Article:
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Gospel Growth in America’s Most Secular Place

“It looks like Berlin after World War II.”

It was 2001, and we were taking our prospective church-planting team through some of the cities of the Merrimack Valley of New England. After a full day of touring, one friend made the comparison to postwar Germany––abandoned factories, dilapidated buildings, homeless people, trash in the streets.

But we also saw potential, much beauty and goodness, and a place God loved and wanted to bless through his people. We saw a place we called home.

The Growth

We planted King of Grace Church in 2002. Since then our city—Haverhill, Massachusetts—has experienced much positive urban renewal. It is looking better physically, with a thriving downtown and progress on many fronts. Our region is also looking better spiritually, with hundreds of healthy church plants and a growing Christian population. In a way, it has been a picture of gospel renewal.

New England is experiencing a spiritual renewal appropriately termed a ‘quiet revival.’

When we planted in 2002, we didn’t know of many other church plants. And we found few churches that explicitly valued gospel-centered life and mission.

Today, many towns and cities of New England have one or more gospel-loving churches. Most sections of Boston are within walking distance of a church that proclaims Christ and models missional, gospel community. Although still quite secularized, New England is experiencing a spiritual renewal appropriately termed a “quiet revival.”

The Need

Our work, though, is far from over. New England still has the most secular population in the country. We are at the forefront of much post-Christian cultural change. To give every New Englander a chance to meet another Bible-believing Christian in their town, we need another 10,000 churches.

This number hits home again and again as I minister in my native New England. Growing up in metro Boston, I never heard a clear gospel presentation and knew no Bible-believing Christians. I just knew that “born-again Christians” sounded wicked weird.

To give every New Englander a chance to meet another Bible-believing Christian in their town, we need another 10,000 churches.

I came to faith in 1982 after hearing the gospel––I think for the first time––on television. I believed it right there in front of the TV. But I didn’t know anybody who could show me what it looked like to follow Jesus.

I continue to encounter so many people who don’t have knowledge of the gospel. I recently performed a funeral for my friend’s sister. It was heart-wrenching to hear her son try to say goodbye without real hope for the future. He likely has no exposure to a close friend or workmate who could love him, share Jesus, and show him what it looks like to trust and follow Christ.

This situation is multiplied by the millions here. Far too many of our friends, neighbors, family members, and coworkers are without Christ. With an evangelical population density comparable to an underreached foreign country such as Egypt, most New Englanders are unlikely to have regular contact with a Bible-believing Christian who can show them the way.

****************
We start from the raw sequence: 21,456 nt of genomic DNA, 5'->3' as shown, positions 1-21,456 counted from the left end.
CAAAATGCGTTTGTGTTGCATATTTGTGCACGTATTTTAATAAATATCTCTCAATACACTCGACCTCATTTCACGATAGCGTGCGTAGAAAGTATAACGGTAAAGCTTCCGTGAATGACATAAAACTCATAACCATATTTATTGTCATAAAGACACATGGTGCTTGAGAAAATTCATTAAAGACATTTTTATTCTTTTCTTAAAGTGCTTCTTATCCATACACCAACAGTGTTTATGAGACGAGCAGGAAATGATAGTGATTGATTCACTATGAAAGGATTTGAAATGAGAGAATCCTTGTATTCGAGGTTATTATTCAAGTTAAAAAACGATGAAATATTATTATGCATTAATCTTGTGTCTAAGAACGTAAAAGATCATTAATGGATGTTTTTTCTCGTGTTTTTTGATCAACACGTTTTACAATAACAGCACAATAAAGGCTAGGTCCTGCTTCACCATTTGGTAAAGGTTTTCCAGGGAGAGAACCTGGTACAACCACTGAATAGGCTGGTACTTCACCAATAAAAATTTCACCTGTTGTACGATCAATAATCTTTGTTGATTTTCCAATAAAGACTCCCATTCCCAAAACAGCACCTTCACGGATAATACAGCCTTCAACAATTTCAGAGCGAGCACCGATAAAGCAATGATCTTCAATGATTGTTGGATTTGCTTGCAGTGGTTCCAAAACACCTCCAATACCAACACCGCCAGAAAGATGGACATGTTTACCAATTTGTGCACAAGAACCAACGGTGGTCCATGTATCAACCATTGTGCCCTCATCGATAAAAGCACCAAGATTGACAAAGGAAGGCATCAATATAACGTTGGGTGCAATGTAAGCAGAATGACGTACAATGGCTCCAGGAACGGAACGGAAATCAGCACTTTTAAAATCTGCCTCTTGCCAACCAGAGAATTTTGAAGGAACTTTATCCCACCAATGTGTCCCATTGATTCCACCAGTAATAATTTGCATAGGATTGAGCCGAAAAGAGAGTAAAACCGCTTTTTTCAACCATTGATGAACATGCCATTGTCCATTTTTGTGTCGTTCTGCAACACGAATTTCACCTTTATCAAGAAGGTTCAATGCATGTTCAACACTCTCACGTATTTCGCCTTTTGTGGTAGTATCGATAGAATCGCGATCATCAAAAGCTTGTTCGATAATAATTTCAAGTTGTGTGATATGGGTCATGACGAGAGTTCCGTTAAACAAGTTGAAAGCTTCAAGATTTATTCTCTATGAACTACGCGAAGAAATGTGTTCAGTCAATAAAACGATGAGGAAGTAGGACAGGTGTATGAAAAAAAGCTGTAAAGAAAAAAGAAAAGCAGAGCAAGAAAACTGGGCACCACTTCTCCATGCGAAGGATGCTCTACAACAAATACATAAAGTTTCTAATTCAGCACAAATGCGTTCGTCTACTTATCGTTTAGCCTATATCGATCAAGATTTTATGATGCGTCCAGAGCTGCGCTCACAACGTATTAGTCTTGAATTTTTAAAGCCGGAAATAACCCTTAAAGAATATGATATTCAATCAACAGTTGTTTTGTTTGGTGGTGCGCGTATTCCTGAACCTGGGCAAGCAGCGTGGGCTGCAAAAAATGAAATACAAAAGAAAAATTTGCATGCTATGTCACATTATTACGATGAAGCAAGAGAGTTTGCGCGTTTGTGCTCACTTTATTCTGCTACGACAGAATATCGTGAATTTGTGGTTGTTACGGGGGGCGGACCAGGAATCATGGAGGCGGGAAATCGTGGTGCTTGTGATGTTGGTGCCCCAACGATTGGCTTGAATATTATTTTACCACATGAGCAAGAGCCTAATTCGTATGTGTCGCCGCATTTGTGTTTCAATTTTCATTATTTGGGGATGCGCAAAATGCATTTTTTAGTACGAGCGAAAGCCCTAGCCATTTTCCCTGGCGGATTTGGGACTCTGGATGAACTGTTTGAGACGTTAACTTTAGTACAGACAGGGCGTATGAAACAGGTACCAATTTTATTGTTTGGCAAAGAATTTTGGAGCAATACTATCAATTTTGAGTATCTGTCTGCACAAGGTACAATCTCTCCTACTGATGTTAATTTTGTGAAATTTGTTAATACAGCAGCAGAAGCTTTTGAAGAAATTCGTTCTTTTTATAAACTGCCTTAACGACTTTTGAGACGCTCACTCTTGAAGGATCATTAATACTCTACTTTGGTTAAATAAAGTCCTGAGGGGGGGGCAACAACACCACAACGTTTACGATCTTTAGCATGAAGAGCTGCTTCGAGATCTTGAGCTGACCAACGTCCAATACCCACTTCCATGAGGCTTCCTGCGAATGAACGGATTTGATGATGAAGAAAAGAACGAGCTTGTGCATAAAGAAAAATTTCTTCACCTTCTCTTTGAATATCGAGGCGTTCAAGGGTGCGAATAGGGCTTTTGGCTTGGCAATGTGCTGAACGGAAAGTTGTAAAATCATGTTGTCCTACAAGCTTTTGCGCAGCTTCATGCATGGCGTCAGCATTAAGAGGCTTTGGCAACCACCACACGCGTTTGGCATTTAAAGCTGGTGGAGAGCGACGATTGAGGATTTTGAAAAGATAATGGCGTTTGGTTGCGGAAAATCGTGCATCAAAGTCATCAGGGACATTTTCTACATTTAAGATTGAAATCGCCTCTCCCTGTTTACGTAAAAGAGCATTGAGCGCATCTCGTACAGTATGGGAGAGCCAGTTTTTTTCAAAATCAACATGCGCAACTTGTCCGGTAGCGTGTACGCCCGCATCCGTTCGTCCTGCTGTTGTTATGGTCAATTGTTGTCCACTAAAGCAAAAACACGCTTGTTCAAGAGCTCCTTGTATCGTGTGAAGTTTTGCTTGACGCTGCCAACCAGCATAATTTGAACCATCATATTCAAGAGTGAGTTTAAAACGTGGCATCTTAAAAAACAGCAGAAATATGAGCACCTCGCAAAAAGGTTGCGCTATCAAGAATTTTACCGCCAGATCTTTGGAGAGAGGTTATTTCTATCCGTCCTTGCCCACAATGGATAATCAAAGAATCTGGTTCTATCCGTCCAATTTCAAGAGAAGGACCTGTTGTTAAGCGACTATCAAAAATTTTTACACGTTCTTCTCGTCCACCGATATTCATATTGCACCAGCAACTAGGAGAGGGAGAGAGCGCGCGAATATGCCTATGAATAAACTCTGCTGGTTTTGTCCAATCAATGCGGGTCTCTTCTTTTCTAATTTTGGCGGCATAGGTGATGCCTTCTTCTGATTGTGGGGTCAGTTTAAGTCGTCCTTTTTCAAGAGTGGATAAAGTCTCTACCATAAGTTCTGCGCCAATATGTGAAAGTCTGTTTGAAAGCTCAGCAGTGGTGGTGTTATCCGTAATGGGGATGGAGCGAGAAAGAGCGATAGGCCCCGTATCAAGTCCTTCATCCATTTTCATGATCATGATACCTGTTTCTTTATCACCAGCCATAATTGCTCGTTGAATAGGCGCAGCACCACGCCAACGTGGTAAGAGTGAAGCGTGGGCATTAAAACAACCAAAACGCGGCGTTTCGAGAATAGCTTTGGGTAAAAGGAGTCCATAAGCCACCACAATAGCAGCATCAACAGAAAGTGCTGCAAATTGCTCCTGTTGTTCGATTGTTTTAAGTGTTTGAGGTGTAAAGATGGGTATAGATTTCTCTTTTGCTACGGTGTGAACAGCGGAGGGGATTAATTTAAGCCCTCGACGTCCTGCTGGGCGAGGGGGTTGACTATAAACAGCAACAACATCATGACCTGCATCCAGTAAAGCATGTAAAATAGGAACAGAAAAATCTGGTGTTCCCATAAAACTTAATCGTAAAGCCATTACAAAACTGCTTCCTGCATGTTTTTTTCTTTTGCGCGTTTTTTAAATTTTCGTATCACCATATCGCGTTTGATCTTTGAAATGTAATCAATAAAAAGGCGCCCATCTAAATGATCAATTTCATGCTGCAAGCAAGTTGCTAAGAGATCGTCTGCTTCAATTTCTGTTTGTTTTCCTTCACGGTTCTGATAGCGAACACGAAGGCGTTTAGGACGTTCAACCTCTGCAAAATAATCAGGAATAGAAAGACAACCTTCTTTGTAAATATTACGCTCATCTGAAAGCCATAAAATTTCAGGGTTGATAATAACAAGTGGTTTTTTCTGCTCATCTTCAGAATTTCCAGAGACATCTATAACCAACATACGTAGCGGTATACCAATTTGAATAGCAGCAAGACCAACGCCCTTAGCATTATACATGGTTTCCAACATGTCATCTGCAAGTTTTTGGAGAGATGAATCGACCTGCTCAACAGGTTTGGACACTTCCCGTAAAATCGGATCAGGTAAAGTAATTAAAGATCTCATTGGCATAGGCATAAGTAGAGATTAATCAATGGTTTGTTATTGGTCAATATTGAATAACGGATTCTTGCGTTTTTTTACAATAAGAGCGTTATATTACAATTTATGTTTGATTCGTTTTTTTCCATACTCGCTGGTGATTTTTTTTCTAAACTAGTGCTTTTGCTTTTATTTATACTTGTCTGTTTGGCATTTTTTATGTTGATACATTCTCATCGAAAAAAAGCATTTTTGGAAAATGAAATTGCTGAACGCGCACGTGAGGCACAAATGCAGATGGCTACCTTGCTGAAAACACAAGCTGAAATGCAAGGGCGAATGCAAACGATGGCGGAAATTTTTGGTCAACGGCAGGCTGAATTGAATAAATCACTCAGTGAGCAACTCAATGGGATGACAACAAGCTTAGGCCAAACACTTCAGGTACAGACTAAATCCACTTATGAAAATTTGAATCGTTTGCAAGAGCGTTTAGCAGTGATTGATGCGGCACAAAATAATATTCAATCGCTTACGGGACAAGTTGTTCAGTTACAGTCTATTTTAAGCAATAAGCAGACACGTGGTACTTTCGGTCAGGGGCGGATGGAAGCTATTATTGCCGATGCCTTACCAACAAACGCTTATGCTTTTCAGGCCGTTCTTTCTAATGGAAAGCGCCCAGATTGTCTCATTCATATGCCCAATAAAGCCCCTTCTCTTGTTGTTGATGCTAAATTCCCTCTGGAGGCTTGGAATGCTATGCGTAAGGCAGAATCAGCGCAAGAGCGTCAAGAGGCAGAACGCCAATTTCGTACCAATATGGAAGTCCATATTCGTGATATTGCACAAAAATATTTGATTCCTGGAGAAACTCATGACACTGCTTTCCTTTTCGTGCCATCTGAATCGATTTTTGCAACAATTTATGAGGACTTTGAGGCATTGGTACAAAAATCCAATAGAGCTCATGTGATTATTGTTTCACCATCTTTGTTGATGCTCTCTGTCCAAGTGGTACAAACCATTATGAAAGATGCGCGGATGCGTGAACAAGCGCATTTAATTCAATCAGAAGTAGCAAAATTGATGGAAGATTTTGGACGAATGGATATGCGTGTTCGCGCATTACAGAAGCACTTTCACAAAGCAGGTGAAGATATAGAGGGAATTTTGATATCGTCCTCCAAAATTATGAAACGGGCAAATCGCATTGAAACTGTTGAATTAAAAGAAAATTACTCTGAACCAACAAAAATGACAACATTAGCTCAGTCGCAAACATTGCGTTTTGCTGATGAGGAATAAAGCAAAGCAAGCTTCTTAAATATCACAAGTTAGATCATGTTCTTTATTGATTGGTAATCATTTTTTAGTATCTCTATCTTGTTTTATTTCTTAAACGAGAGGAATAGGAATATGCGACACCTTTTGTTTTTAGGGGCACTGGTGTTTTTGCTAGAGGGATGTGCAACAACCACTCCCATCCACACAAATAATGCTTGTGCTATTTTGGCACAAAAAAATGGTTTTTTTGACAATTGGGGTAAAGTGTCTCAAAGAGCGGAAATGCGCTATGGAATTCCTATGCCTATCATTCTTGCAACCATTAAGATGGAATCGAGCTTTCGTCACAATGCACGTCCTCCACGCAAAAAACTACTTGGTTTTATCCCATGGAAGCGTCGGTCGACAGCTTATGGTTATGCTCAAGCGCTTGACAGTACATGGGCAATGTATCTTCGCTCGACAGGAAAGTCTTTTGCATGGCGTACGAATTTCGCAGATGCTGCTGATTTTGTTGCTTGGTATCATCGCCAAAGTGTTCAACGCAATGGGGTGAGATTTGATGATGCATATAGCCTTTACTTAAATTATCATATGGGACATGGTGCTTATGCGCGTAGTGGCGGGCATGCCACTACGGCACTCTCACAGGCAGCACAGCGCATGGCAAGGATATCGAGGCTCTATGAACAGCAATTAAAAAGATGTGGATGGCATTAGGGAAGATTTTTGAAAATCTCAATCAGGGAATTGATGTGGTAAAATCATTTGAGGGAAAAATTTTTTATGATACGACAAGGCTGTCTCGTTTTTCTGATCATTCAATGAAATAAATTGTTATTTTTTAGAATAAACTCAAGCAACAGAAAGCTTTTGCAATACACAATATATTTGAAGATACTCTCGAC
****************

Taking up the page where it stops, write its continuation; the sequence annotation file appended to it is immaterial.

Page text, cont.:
TGC’s Work

That’s why The Gospel Coalition New England is working alongside many churches, ministries, and denominations to strengthen and multiply gospel-centered churches. We are only a small part of all God is doing here. But we believe we can help answer the need by strengthening leaders, coordinating resources, and cooperating in church planting and revitalization.

With an evangelical population density comparable to an under-reached foreign country such as Egypt, most New Englanders are unlikely to have regular contact with a Bible-believing Christian who can show them the way.

Our chapter has supported the wonderful efforts of Small Town Summits, as they work on the mission in the many small towns of New England. We’re fostering local cohorts of pastors and leaders who encourage one another and share resources as they co-labor in a challenging harvest field. We’re building a communication network for church-planting and revitalization organizations in order to promote cooperation and maximize the efficiency and effectiveness of establishing gospel-centered churches in New England.

This month we are hosting an online conference aimed at the same mission. “Show Them Jesus” will be held October 16 to 17 and will feature mostly New England-based speakers, including Rebecca McLaughlin, Stephen Witmer, Stephen Um, and Léonce Crump. The teaching and equipping will be focused on being faithful and fruitful in New England.

We trust that as we co-labor alongside many others here in New England, we will continue to see within our lifetime a major shift in a place once known as the “graveyard of pastors.” We already see much change, and we still have a lot to learn and a lot to do. Please consider visiting us at the conference or contacting us via email so we can consider how to best work together for gospel life and mission in New England.

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